I'm trying to set up a home Linux server (running Arch Linux ARM on a Raspberry Pi), and I can't seem to get my Windows desktop machine to recognize it via hostname (in this case "whitey"). I have it set to a static IP address in my router (at, and (in theory), my router is functioning as a DNS server. When running "ping whitey" on Windows, I get

Ping request could not find host whitey. Please check the name and try again.

However "ping" works. What's curious is that both my Linux laptop and, curiously, a Linux virtual machine running on the Windows PC can find my server (using "ping whitey"). This leads me to believe that the issue lies on the Windows side, and not with the router or the server.

Any ideas?

I've tried

ipconfig /flushdns

as well as manually setting my router as the DNS server for IPv4 addresses.

  • What gives you hostname whitey on a Windows cmd ? How did you configure your router to act as DNS server ? – Levans Dec 8 '13 at 17:20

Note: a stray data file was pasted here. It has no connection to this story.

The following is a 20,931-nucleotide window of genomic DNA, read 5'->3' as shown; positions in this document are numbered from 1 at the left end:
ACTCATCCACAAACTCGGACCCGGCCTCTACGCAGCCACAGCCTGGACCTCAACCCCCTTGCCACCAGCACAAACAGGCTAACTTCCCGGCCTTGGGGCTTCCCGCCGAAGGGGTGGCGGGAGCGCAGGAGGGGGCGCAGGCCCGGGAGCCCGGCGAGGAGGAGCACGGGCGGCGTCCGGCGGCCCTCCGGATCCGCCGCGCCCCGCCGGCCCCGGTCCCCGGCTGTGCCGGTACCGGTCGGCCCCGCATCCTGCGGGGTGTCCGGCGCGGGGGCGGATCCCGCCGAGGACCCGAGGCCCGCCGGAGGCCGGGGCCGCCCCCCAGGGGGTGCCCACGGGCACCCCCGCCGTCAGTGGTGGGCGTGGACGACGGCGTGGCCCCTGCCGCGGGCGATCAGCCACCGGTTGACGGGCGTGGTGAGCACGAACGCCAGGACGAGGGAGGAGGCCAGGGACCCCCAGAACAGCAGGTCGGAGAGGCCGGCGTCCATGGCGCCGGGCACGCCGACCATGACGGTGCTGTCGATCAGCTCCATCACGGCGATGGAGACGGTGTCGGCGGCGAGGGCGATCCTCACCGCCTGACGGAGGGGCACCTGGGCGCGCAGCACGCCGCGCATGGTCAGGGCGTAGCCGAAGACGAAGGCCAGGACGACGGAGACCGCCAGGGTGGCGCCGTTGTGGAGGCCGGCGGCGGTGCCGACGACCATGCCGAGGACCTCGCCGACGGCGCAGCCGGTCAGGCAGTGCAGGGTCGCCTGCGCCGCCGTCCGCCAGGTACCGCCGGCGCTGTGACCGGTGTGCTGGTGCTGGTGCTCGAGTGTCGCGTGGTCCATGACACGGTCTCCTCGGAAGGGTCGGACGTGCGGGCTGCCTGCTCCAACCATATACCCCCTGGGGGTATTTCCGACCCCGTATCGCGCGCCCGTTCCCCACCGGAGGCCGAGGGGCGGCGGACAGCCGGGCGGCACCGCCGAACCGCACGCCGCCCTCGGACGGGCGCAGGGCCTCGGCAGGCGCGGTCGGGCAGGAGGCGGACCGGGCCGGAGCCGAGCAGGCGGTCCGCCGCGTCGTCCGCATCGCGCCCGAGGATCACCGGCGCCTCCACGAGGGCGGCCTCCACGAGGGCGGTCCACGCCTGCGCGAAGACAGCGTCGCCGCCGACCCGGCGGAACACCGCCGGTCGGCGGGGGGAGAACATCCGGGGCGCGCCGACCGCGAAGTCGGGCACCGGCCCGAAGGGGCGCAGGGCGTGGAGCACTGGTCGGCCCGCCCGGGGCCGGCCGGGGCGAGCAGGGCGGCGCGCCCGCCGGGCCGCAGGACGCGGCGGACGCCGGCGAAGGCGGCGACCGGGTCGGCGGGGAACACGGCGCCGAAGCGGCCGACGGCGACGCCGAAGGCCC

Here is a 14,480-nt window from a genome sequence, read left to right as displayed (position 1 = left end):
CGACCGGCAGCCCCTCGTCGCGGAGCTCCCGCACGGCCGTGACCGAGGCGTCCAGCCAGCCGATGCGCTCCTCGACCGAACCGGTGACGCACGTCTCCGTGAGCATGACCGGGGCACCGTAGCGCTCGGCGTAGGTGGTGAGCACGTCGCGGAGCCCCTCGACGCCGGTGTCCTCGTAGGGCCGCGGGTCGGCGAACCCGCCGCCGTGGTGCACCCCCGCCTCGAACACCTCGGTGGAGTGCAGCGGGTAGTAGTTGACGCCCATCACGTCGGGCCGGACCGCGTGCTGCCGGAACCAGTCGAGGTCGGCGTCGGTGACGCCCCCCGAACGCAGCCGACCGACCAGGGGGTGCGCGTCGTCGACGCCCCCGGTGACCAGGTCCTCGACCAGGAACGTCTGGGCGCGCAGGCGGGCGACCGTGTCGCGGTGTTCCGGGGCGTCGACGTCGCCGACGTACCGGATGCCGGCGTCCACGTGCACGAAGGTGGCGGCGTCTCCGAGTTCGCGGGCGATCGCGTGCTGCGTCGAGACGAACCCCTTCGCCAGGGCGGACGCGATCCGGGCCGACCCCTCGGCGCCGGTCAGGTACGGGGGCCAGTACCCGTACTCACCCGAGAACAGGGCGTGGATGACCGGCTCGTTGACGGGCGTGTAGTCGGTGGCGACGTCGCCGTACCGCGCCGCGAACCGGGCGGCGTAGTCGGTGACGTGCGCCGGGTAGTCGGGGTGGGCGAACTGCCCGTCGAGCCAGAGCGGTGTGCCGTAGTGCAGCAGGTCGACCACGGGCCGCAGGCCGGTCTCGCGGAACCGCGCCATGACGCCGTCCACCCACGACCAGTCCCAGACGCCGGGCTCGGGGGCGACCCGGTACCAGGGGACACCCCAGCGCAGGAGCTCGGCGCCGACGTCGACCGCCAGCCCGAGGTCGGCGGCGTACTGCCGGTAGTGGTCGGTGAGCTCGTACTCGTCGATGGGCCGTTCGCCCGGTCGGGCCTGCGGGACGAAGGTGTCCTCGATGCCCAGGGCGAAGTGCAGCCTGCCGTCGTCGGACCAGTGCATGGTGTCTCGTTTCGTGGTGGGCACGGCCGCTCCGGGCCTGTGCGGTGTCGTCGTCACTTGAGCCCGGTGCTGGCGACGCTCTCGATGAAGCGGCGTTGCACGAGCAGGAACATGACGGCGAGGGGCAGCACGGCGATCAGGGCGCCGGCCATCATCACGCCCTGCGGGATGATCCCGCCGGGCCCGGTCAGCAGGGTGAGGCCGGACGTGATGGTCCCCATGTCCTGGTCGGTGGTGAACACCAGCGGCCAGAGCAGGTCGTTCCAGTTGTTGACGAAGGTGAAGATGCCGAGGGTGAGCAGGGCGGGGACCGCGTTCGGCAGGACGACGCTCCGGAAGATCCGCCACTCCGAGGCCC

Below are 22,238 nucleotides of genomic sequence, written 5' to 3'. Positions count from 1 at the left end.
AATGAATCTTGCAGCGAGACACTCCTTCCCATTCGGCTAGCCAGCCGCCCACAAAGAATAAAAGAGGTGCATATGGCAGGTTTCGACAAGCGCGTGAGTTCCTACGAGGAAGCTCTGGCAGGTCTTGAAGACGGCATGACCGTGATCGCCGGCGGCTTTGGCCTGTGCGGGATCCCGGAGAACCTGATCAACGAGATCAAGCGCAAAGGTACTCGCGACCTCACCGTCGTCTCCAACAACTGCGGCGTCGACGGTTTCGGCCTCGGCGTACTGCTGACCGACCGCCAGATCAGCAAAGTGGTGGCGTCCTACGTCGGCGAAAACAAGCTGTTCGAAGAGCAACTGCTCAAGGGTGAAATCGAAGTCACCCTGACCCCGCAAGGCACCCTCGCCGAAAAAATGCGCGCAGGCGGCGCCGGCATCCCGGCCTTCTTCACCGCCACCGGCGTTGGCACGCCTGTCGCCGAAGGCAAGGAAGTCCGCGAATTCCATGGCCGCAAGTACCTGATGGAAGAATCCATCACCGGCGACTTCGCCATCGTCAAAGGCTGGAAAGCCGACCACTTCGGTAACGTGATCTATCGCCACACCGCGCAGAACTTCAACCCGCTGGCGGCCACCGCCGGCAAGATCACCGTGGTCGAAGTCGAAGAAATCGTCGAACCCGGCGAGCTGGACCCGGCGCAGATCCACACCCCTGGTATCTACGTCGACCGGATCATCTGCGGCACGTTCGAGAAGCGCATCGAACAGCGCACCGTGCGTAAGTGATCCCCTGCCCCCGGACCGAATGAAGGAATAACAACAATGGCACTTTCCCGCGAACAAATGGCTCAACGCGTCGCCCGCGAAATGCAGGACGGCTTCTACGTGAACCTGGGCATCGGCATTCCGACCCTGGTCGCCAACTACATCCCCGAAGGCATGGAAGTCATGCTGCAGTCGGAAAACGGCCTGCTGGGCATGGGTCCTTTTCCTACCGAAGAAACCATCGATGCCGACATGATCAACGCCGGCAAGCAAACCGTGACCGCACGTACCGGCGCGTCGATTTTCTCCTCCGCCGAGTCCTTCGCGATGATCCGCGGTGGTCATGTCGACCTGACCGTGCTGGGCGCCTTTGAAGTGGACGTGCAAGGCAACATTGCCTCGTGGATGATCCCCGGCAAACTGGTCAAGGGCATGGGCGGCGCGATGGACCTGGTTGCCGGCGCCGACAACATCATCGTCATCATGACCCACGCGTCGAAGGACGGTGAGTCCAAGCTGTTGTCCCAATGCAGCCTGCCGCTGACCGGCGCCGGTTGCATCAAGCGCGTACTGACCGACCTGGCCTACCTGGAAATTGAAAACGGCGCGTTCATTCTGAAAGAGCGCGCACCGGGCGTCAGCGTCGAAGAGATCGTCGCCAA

• @Levans I'm not sure what the first part of your question is asking. Windows can't find "whitey" in any aspect. As to the second part, I didn't need to do anything special...as far as I can tell my router does it automatically if I turn on DHCP and I don't specify a different DNS to use. – Hounddog Dec 8 '13 at 17:41
  • I meant, what is the output of the command nslookup whitey in a windows CMD ? (sorry, I mixed command names) – Levans Dec 8 '13 at 17:55
  • Output is: Server: router.asus.com Address: *** router.asus.com can't find whitey: non-existent domain – Hounddog Dec 8 '13 at 17:58
  • @Levans: Installing Samba (per strange walker's suggestion) got me working. Thanks for your help! – Hounddog Dec 8 '13 at 18:00

Windows uses DNS to resolve FQDN names - host1.contoso.com for example.

In your case, whitey is the NetBIOS name and DNS have no (and shouldn't have) knowledge of it.

I'm not a Linux expert, but as far as I know your Linux server needs Samba in order to be able to broadcast its NetBIOS name across Windows machines.

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